Engage your students in an exciting STEM Week Challenge: The Survivor Island Challenge that will provide your students with a unique experience that integrates science concepts and the engineering design process in an exciting way. Funded by the MA STEM Advisory Council, help your students rise to the MA STEM Week theme “See Yourself in STEM” as they use their STEM skills and creativity to meet the Survivor Island Challenge:
You have been stranded on a deserted island. You and your team have found a safe place to build a rustic encampment. The only source of freshwater is quite a distance from the encampment. You must find a way to move water to the encampment and then filter it to make it safe to drink. Your challenge is to build a model of your water movement/filtration system. Your model must show the water moving a minimum distance of 30cm.
The challenge is designed for middle school students but is easily adaptable to upper elementary or high school students. The challenge can take place in either the classroom or remote learning settings.
The Survivor Island Challenge will enable teachers to utilize grade-level appropriate science and technology concepts in one over-arching school challenge. The water movement system can involve anything as simple as gravity to more complex designs that involve solar and/or wind power. Students will be given a list of supplies available (washed up in a cargo bin) or you can have them brainstorm items that could be found on a deserted island. The challenge can be completed in a classroom setting or completed remotely with objects students have at home.
Students will demonstrate their learning in a presentation of their model and a demonstration of how it works. They will be encouraged to share their process of ‘redesigning’ to find the best solution. The availability of clean water is a global issue. There is an opportunity to make this challenge interdisciplinary with research into developing countries and how water is moved and purified for consumption.
Teachers will receive a curriculum guide, support from the three sponsoring organizations and the opportunity to attend their choice of a 2-part afternoon or a one-day (5 hours) virtual professional development workshop where they will participate in the challenge themselves. We will experiment with solar panels and motors, discover how to use simple circuits and build model wind turbines. They will be able to select the most appropriate approach for their students and trouble-shoot any potential pitfalls. Teachers will deepen their conceptual understandings in science/technology/engineering and experience ways to integrate project-based experiences linked to the common core in their classrooms. Teachers participating in the Pre-Challenge Teacher Workshop will receive a kit of materials for use with their students as well as resources for working with their students in the classroom or remotely.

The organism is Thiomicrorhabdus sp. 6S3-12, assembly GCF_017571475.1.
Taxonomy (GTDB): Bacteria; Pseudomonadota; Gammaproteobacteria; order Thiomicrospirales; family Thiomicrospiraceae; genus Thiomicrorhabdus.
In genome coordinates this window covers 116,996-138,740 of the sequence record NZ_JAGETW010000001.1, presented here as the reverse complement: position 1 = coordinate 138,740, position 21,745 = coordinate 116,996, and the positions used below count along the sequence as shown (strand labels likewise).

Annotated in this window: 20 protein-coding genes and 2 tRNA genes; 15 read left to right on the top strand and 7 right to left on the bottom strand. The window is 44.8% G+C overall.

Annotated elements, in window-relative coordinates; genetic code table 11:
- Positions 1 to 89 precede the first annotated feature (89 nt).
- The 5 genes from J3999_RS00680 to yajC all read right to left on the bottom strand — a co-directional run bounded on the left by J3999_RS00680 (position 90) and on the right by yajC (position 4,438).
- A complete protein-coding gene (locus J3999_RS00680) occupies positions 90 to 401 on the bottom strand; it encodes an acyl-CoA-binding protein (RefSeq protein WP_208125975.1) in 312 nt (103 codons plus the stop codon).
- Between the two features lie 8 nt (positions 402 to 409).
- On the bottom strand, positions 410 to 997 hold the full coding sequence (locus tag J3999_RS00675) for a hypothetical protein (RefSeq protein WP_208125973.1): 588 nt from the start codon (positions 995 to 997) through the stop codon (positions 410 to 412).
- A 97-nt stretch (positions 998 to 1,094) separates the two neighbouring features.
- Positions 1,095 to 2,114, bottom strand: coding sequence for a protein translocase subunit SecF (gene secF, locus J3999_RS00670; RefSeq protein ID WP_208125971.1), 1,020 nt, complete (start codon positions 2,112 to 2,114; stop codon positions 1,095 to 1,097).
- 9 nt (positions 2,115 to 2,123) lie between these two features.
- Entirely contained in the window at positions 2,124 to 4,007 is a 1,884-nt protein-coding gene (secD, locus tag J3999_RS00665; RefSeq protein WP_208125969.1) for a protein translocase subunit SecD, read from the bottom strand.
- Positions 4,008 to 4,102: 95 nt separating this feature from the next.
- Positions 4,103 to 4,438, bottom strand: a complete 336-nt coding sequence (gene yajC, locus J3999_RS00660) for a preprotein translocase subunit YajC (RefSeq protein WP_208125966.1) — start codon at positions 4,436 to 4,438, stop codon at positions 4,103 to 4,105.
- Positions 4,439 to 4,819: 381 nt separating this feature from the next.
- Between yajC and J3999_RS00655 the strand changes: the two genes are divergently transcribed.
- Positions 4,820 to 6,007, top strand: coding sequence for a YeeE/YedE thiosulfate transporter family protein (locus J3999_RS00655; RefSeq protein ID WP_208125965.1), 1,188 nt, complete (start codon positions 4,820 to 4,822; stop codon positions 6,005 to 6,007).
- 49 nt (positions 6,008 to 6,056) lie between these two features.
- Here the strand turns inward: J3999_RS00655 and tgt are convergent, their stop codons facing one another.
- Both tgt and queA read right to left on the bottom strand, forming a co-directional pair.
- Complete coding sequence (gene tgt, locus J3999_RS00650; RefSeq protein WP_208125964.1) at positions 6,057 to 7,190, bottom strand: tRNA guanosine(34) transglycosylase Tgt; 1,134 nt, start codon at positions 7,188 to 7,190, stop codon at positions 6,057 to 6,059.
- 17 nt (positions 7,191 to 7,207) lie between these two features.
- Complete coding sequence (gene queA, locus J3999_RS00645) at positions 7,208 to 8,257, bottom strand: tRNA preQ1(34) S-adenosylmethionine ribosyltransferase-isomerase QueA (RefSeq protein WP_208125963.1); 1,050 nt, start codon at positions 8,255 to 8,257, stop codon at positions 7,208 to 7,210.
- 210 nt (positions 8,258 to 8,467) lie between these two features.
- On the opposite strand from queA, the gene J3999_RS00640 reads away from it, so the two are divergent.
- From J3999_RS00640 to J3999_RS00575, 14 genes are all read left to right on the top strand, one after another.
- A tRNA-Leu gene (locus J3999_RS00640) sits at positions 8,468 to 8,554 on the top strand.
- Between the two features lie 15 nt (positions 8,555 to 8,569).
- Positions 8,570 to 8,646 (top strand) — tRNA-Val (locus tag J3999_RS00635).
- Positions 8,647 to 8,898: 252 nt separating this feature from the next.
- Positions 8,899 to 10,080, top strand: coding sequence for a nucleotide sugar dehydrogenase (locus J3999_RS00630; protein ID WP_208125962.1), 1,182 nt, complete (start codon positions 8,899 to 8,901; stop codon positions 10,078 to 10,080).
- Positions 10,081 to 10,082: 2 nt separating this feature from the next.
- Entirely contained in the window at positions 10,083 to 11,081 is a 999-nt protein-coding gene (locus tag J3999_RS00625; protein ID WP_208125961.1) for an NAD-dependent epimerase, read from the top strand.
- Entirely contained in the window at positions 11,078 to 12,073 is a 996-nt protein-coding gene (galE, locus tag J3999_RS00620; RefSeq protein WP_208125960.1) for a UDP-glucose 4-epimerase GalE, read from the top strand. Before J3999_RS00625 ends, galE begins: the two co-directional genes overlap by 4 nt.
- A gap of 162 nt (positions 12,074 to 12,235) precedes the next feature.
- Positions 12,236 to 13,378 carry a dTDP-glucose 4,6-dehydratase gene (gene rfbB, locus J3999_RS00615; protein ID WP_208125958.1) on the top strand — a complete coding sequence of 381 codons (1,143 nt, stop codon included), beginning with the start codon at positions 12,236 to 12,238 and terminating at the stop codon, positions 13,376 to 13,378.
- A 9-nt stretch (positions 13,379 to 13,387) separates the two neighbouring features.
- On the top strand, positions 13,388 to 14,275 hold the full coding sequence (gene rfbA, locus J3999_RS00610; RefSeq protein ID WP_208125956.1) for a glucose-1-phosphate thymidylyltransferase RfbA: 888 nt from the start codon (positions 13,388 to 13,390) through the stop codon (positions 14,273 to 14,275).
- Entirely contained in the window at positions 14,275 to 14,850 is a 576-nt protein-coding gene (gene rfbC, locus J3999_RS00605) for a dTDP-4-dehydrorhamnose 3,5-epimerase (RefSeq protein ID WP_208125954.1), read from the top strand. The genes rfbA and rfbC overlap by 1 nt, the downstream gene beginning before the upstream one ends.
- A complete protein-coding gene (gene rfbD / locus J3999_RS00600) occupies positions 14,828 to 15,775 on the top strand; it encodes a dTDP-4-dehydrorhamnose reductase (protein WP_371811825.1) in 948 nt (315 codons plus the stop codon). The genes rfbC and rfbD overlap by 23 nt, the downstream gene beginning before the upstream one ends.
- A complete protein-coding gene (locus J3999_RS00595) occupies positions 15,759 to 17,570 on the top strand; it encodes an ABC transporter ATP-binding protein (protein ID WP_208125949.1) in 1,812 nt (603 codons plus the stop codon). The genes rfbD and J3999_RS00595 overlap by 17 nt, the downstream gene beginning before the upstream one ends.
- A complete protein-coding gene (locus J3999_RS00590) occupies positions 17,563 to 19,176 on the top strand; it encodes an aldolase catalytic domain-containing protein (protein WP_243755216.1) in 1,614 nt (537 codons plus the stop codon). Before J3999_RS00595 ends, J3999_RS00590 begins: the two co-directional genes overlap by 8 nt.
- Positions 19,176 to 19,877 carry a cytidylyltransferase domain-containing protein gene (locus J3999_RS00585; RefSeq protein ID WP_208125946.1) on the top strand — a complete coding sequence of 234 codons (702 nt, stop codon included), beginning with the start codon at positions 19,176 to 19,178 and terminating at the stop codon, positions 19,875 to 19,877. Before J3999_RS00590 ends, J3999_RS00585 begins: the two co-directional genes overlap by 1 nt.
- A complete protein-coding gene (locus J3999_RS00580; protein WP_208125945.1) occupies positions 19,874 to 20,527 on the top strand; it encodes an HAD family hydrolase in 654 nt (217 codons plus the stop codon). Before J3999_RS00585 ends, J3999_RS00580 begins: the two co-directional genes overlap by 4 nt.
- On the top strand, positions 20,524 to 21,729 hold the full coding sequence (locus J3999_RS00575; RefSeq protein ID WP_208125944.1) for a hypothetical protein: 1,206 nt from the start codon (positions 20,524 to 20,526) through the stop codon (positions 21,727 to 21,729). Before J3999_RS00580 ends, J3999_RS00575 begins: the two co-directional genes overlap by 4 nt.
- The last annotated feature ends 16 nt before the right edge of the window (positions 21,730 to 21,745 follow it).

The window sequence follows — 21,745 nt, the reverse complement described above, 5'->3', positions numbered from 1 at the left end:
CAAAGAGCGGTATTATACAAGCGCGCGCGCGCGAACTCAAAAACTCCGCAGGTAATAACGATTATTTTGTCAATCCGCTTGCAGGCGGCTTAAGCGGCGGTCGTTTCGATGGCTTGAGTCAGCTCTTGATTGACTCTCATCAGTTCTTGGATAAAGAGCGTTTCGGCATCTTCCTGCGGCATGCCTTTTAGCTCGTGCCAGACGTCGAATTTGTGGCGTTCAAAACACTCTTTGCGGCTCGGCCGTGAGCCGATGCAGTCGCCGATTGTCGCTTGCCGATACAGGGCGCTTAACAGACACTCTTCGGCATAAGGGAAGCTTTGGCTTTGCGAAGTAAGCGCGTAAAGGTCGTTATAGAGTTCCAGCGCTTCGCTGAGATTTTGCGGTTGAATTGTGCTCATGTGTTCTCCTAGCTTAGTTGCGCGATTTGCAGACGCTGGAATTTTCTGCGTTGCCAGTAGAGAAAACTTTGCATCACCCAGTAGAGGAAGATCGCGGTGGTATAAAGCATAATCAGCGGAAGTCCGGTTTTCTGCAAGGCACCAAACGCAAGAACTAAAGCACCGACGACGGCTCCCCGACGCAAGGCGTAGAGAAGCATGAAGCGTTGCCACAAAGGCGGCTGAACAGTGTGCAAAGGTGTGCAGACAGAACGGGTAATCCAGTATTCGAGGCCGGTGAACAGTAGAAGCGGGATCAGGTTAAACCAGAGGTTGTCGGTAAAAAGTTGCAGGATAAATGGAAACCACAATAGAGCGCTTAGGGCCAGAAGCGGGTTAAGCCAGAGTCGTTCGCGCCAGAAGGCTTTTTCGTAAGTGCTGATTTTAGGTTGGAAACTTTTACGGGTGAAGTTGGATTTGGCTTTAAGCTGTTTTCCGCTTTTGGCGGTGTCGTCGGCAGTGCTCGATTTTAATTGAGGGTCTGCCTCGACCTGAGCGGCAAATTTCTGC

Activities covered during the workshop and included in the curriculum guide:
Water filtration activity: Students will receive ‘dirty water’ and be given the challenge to clean the water as much as possible, while losing as little volume as possible.
Introduction to circuits: Students will learn how to make simple circuits.
Introduction to solar panels: Building on their knowledge of circuits, students will use solar panels to light a light bulb. Further exploration includes testing different solar panel angles and distance from the light source (bulbs).
Wind turbine challenge: Students will use multimeters and a blade design challenge to build a wind turbine that produces the most energy.
Solar fountain challenge: Students will design and build a simple solar water fountain using a 3.0 Volt solar panel.
On Friday, October 23 schools participating in the challenge will have an opportunity to participate in a virtual “challenge showcase”.
Questions? Email us at email@example.com.
Hosted By: Wade Institute for Science Education, National Marine Life Center, and Lloyd Center for the Environment
STEM Week (October 19th – 23rd) is sponsored by the Executive Office of Education and the MA STEM Advisory Council.
The STEM Challenge is funded by grants from the MA STEM Advisory Council and Sensata Technologies.